Monday 24 August 1914 Still no news of the war. After breakfast strolled round to the barracks and did some shopping and reported our arrival. Met O’Farrel, Irish Fusiliers, who is in the Egyptian army. Cairo seems quite a fine town and very Indian in general aspect. Replace the British element by French in Calcutta, and you have Cairo. Went to the Turf Club in the evening. I quite expected an institution like one of our big clubs in India, but found a rather mouldy ill-kempt place similar to a Moffusal* Club in India.


Tuesday 25 August 1914 Out to Abasseih to call on the 3rd DGs. Afternoon wrote my name in the Sirdar’s book and the Agent’s. I hardly expected to meet Milne Cheetham in the capacity of acting agent for Kitchener.


Wednesday 26 August 1914 Out to the Sirdars to see Rees-Mogg. Met Wingate who seemed very affable. To the Sports Club for tea where I picked up Recs-Mogg, who introduced me to some useful people. This club was also a disappointment. I had pictured to myself quite a sports club deluxe, and instead found a rather dilapidated wooden shanty of a bar, pavilion, dressing-room affair. News from the war not very reassuring. It looks as if the Allies will have to go back a very long way. If the Nancy-Belfort line goes things will be black. Doubt if the Prussians get Paris, however, before the Russians break in the back door. Rees-Mogg dined with me.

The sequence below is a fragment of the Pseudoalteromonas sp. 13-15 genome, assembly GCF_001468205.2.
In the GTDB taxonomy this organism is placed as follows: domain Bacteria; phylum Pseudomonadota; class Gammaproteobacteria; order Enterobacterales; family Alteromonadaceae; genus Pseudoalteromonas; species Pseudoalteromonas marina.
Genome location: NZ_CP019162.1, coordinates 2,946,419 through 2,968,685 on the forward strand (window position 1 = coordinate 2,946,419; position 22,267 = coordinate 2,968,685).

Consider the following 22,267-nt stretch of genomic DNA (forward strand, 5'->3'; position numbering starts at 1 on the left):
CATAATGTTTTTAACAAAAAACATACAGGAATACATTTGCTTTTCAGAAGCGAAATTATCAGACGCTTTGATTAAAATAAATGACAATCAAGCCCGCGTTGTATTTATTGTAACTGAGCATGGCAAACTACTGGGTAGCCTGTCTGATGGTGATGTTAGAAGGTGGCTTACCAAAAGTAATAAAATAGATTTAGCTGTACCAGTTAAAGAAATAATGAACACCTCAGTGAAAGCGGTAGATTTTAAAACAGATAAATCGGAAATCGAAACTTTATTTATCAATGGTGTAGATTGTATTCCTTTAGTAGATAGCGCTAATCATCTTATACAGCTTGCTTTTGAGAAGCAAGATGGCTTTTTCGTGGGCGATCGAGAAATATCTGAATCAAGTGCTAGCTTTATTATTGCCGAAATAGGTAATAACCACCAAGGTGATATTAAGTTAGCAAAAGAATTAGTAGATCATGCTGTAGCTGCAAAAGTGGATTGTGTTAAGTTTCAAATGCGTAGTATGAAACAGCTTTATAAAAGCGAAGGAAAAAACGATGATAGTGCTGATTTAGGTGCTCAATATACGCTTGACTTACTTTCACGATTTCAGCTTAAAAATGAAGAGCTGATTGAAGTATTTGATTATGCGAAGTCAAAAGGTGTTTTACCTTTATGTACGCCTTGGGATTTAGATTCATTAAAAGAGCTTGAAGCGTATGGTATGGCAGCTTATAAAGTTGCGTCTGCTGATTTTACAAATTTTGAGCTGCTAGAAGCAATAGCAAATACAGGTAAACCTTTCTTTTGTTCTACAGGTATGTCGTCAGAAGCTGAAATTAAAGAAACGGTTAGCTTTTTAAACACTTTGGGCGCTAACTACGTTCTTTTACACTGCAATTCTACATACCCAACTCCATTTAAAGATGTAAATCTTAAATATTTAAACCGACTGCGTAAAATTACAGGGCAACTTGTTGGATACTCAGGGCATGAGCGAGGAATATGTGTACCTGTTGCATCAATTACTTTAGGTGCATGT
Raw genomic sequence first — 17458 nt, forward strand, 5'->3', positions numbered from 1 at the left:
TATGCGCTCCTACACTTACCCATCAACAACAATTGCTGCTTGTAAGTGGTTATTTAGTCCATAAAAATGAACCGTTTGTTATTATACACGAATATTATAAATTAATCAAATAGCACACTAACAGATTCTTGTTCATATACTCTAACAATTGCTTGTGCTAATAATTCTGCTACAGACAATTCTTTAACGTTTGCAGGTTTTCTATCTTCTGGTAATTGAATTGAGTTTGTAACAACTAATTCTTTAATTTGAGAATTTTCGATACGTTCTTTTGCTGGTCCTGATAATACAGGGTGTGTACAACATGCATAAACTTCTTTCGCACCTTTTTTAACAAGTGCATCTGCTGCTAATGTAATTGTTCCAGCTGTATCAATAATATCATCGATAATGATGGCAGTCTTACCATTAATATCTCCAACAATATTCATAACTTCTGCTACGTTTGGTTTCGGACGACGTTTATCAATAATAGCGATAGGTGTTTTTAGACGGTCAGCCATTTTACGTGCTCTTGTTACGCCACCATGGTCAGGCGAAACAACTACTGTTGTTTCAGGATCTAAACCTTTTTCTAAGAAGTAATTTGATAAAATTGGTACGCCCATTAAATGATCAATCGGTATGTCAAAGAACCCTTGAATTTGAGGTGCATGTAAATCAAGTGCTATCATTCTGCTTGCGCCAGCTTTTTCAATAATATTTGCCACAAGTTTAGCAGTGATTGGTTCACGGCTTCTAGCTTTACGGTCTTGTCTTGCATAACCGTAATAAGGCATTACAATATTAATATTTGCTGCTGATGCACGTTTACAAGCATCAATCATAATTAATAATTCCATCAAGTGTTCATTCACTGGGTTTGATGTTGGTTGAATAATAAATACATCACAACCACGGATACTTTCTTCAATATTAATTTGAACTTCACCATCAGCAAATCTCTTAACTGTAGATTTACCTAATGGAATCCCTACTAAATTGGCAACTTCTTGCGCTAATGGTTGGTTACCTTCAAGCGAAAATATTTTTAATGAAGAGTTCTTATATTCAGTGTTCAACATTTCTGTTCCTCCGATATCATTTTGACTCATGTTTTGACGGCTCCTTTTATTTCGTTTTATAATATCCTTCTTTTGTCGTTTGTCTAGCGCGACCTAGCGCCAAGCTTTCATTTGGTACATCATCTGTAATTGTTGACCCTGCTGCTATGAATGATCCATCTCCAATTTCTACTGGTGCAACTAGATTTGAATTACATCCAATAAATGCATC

Thursday 27 August 1914 Went hunting for rooms and found some in the Villa Chatham and decided to move over. Visited the famous Museum and looked at the mummies. It always seems to me somewhat lacking in good taste to expose the bodies to these old Egyptian Kings to the vulgar gaze of a ‘pay to see ‘cm’ globetrotter. To the Sports Club for a game of squash.


Friday 28 August 1914 Went out to Heliopolis to see our prospective camp and look round. Heliopolis seems to me to be a sort of glorified White City, and at this time of the year deserted.